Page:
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Energy Drink Consumers Concerned About Safety

A new Mintel study suggests that nearly six in 10 U.S. energy drink consumers are worried about potential harm from the beverages.
January 8, 2014

​CHICAGO – According to new research from Mintel, nearly six in 10 Americans (59%) who are current energy drink or shot consumers say they worry about the safety of the products.

Despite fears over safety, the energy drink, shot, and mix category has beat back detractors to show consistent annual growth from 2008 to 2013 (estimated) sales. Mintel reports two years of 17% increases in 2012 and 2013 (estimated) and is expected to continue a steady upward trajectory to 2018.

“Energy drinks and shots faced significant scrutiny following lawsuits and proposed legislation that began in 2012. The media attention publicly challenged the safety and health effects of this pick-me-up category,” said Jenny Zegler, global food and drink analyst for Mintel Food & Drink, in a press release. “However, loyal users continue to drink the products because they are viewed as more effective than other beverages. This continued level of activity in the face of adversity has helped the category’s rise to continue.”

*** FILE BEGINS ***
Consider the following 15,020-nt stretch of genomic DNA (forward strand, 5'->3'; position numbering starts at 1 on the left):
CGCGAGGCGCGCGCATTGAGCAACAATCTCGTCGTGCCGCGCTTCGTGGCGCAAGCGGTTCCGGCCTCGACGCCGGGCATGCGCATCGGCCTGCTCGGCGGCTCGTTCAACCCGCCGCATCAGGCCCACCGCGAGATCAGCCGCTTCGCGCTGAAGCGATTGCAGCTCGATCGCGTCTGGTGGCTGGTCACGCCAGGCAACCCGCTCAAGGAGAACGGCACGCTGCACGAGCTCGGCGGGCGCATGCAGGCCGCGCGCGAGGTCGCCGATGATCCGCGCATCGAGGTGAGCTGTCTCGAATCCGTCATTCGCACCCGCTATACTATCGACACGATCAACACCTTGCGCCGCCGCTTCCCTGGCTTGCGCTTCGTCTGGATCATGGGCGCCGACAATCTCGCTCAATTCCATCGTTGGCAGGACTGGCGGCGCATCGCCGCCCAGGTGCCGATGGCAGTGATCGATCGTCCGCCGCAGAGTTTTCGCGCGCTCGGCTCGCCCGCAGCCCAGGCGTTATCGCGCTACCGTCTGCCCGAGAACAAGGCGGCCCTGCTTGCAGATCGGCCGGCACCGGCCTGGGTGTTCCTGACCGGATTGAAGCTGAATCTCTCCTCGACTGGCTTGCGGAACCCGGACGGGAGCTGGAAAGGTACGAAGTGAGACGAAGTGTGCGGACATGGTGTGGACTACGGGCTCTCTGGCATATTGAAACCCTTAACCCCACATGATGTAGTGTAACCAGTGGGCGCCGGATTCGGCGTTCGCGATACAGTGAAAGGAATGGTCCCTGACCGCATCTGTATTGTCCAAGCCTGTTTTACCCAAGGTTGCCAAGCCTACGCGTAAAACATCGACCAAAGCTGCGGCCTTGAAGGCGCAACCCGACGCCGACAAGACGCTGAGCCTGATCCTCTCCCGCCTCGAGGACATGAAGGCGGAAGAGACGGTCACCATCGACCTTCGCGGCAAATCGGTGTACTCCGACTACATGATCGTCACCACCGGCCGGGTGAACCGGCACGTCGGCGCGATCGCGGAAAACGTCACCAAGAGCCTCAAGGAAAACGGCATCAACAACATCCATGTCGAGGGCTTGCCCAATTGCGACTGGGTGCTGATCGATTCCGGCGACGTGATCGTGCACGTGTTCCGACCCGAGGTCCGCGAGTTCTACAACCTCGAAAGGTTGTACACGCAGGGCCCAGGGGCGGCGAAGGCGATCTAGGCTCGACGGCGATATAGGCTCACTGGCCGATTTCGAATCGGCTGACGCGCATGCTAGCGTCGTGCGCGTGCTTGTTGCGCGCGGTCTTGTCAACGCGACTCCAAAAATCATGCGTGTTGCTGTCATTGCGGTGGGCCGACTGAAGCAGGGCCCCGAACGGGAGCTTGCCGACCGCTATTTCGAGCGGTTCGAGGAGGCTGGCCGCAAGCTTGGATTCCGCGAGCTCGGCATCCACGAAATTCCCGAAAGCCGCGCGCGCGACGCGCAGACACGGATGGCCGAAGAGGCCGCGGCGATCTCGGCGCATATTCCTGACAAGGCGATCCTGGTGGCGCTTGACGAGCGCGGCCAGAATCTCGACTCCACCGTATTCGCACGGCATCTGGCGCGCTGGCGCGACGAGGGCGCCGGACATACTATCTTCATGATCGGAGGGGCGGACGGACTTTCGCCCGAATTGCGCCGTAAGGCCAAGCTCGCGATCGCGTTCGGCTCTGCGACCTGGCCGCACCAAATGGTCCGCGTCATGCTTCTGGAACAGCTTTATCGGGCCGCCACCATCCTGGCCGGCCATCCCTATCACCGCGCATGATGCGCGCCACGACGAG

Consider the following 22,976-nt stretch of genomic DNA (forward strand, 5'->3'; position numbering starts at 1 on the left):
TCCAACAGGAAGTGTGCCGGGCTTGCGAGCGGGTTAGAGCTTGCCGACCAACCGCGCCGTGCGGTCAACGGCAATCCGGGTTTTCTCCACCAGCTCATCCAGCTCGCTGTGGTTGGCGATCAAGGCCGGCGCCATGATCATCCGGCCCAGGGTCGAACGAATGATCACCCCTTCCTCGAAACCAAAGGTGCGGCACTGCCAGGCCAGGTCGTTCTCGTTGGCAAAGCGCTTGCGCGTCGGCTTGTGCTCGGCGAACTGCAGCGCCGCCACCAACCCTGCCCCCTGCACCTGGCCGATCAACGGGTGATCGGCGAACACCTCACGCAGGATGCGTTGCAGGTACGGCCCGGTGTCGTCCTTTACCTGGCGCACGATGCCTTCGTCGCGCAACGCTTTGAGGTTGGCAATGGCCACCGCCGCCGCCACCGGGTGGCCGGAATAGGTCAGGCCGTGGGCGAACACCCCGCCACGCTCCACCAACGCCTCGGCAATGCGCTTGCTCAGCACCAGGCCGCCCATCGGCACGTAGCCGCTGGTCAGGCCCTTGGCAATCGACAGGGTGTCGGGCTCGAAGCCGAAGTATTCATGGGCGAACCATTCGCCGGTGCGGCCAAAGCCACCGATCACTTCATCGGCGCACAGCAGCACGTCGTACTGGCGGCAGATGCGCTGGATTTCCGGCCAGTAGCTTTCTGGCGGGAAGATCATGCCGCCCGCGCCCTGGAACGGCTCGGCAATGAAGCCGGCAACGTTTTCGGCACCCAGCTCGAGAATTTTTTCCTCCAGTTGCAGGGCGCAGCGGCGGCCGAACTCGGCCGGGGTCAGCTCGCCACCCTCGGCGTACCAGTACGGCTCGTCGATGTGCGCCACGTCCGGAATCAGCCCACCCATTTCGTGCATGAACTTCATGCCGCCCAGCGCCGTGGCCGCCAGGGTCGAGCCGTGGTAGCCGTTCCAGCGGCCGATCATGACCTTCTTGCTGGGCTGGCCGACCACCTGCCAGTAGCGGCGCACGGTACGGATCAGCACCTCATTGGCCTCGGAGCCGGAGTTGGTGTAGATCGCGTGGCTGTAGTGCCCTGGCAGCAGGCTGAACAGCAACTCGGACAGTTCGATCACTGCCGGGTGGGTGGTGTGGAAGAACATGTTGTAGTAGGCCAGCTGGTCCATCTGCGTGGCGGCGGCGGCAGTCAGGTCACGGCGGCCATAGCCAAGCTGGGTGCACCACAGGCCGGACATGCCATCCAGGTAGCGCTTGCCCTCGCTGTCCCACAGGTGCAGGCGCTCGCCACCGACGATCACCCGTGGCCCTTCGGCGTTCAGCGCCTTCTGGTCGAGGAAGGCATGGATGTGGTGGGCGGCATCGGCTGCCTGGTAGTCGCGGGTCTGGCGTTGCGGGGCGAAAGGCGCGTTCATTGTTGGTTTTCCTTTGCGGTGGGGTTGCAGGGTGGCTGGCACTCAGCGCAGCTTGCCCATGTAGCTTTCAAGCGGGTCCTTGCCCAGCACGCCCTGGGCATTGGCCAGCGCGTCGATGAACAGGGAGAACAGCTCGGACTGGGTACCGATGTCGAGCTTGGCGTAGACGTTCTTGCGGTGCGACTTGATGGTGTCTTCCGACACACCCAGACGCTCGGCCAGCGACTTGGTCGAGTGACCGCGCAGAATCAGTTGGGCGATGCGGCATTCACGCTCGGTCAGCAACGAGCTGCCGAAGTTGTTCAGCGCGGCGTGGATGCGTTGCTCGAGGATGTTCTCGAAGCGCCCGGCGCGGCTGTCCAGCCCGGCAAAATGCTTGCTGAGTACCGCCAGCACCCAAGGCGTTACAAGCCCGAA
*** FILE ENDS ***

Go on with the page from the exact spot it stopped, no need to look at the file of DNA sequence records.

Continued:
More than half of Mintel respondents (56%) who consume energy drinks and/or shots do so because they are more effective for energy and alertness than other beverages. Just more than one-third (35%) say they are convenient and 31% like the taste.

When it comes to cutting down on energy drinks, health and cost are the leading reason. Indeed, 39% of Americans say they are not good for their health and 35% say they have heard negative information about their health effects. In addition, 35% say they are just too expensive. “Manufacturers must address these health issues in order to retain current users, while concerns about price should be addressed by promotions and limited-time discounts,” said Zegler.

When marketing to energy drinkers, men and women should be viewed differently, according to Mintel. More than three-quarters of women between the ages of 18 and 34 (79%) who drink energy beverages agree that companies should include recommended daily consumption limits on the packaging of their energy drinks versus 71% of men. In addition, 62% of women who are 35 and older say they worry about the safety of energy drinks and shots compared to only 51% of their male counterparts.